Photo: Tequila Patron ESM

ESM reveals super sharp Paul Mitchell liveries for Le Mans

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Because Patrón can’t advertise in France, it leaves Tequila Patrón ESM with the move to rebrand and redesign the colors of its two Ligier JS P2 Nissans that it will race in the 24 Hours of Le Mans.

And as in 2015, the team has done a great job of redesigning and working around the alcohol restrictions to make the cars looks super sharp.

Last year it was Rolling Stone; this year, it’s Paul Mitchell Systems that take over the branding of the Nos. 30 and 31 cars.

Scott Sharp, Ed Brown and Johannes van Overbeek share the No. 30 Ligier with Ryan Dalziel, Luis Felipe “Pipo” Derani and Chris Cumming in then No. 31 Ligier. The latter trio finished second in LMP2 in the most recent FIA World Endurance Championship race, the 6 Hours of Spa-Francorchamps.

Photo: Tequila Patron ESM
Photo: Tequila Patron ESM

“We are so excited that Paul Mitchell has finally arrived to Le Mans racing,” said Paul Mitchell CEO, John Paul DeJoria.

“Our world distributors are looking forward to the race, and all of us thank our family, Patrón Spirits, for making this possible. This Tequila Patrón ESM team won both Sebring and Daytona. Look out France, here we come!”

“We’re so excited to return to Le Mans,” said Brown. “The only downside is French law prohibits us from running the black and green livery with our Tequila Patrón branding, but we are so fortunate to have Paul Mitchell as our primary sponsor for this race! It’s nice to be able to keep it in the family, and join forces to try and win the biggest endurance race in the world.”

“Everyone at Tequila Patrón ESM welcomes Paul Mitchell to our team and the largest Motorsports event in the world, the 24 Hours of Le Mans,” said Team Owner Scott Sharp. “We are excited to showcase this incredible brand to the millions of fans that will be watching us go for the top step of the podium!”

Last year’s Rolling Stone livery and this year’s current livery are available to view below for comparisons’ sake.

Sharp, Dalziel and David Heinemeier Hansson’s No. 30 Ligier JS P2 Honda (Photo by Ker Robertson/Getty Images)
Dalziel, Derani and Cumming in the No. 31 Ligier JS P2 Nissan (Photo by Ker Robertson/Getty Images)

Toyota No. 8 car wins the 24 Hours of Le Mans for third consecutive year

24 Hours of Le Mans

LE MANS, France — Toyota Gazoo’s No. 8 car comfortably won the 24 Hours of Le Mans by five laps Sunday to secure a third straight victory in the prestigious endurance race.

It was also a third consecutive win for Swiss driver Sebastien Buemi and Japan’s Kazuki Nakajima driving. Brendon Hartley was the other driver, having replaced two-time Formula One champion Fernando Alonso.

Buemi and Hartley sat on the side of the car as Nakajima drove toward the podium. Hartley won for a second time after tasting success with the Porsche LMP Team in 2017 before an unhappy season in Formula One.

The Swiss team’s Rebellion No. 1 featured American driver Gustavo Menezes and Brazilian Bruno Senna – the nephew of late F1 great Ayrton Senna.

It finished one lap ahead of Toyota Gazoo’s No. 7, with Rebellion’s No. 3 finishing in fourth place.

For much of the race it looked like Toyota’s No. 7 would win after leading comfortably from pole position. But late into the night the car encountered an engine problem and the 30-minute stop in the stands proved costly.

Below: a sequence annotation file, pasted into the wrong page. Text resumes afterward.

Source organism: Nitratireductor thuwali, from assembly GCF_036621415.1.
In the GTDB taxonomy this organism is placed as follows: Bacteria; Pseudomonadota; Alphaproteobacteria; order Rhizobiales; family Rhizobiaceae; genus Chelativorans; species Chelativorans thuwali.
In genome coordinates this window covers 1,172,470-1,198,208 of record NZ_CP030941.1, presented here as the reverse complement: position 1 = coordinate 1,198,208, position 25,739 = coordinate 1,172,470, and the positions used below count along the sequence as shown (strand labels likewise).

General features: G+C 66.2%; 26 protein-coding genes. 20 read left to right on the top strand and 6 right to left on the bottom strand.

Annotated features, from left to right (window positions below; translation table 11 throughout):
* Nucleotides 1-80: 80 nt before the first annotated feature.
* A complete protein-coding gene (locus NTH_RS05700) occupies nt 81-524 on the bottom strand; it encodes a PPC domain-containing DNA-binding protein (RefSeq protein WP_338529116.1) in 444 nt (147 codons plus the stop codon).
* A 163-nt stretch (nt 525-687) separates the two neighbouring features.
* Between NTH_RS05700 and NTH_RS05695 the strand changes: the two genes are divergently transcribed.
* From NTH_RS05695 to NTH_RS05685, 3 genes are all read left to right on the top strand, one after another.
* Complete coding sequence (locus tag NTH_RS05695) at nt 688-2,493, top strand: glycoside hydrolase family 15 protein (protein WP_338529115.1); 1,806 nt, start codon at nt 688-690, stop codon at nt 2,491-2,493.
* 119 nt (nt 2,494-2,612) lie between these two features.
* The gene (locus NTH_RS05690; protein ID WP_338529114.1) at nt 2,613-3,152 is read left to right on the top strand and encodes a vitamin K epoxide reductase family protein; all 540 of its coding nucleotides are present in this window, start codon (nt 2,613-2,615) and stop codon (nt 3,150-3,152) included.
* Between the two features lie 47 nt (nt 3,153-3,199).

The race was first held in 1923. A total of 252,500 spectators attended in 2019, but there were none this year when the race started three months late because of the novel coronavirus (COVID-19) pandemic.

“We miss the fans,” New Zealander Hartley said. “I look forward to seeing all the fans again.”

In other divisions:

United Autosports won the LMP2 division with the entry of Filipe Albuquerque, Paul Di Resta and Phil Hanson.

–In LMGTE Pro, the victory was claimed by Aston Martin Vantage AMR of Maxime Martin, Alex Lynn and Harry Tincknell (who drives for Mazda in the DPi division of IMSA).

–TF Sport won the LMGTE Am class.

The Toyota No. 7 took pole after former F1 driver Kamui Kobayashi narrowly edged out the Rebellion No. 1 team in qualifying.

In damp and humid conditions Mike Conway got away cleanly from the start, while Senna held off Buemi.

After nearly seven hours, Toyota’s No. 8 fell back after a 10-minute stop in the stands to fix a brake-cooling problem on Kazuki Nakajima’s car. Rebellion’s No. 1, driven by Frenchman Norman Nato, took advantage to move into second place behind Toyota’s No. 7.

Then came the decisive moment at 2:40 a.m. as the No. 7 – also featuring Argentine Jose Maria Lopez – encountered a turbo problem. When the car came back out it was back in fourth.

“We had a few problems early in the race,” Nakajima said. “Later they had a bigger issue than us.”

Rebellion’s No. 1 encountered a problem on the hood at around 9 a.m. and the change took six minutes, allowing the Rebellion No. 3 (Nathanael Berthon-Louis Deletraz-Romain Dumas) to close the gap.

It was becoming a tight battle between the two Rebellion cars behind Toyota’s No. 8.

At 12 p.m. Rebellion No. 3 with Dumas behind the wheel was only one second ahead of No. 1 driven by Menezes. Then both cars came in for a driver change with Deletraz swapping for Dumas on a lengthy stop, and Nato for Menezes as Rebellion No. 1 suddenly moved ahead of its team rival.

Dumas, a winner in 2016 with Porsche, appeared unhappy at the strategy decision to bring his car in first and the length of the stop. There were tense explanations in the team garage.

Colombian Tatiana Calderon, an F1 test driver with Alfa Romeo, was in the Richard Mille Racing Team in the LMP2 category. She was joined by German Sophia Florsch – an F3 driver – and Dutchwoman Beitske Visser. They placed ninth out of 24 in their category.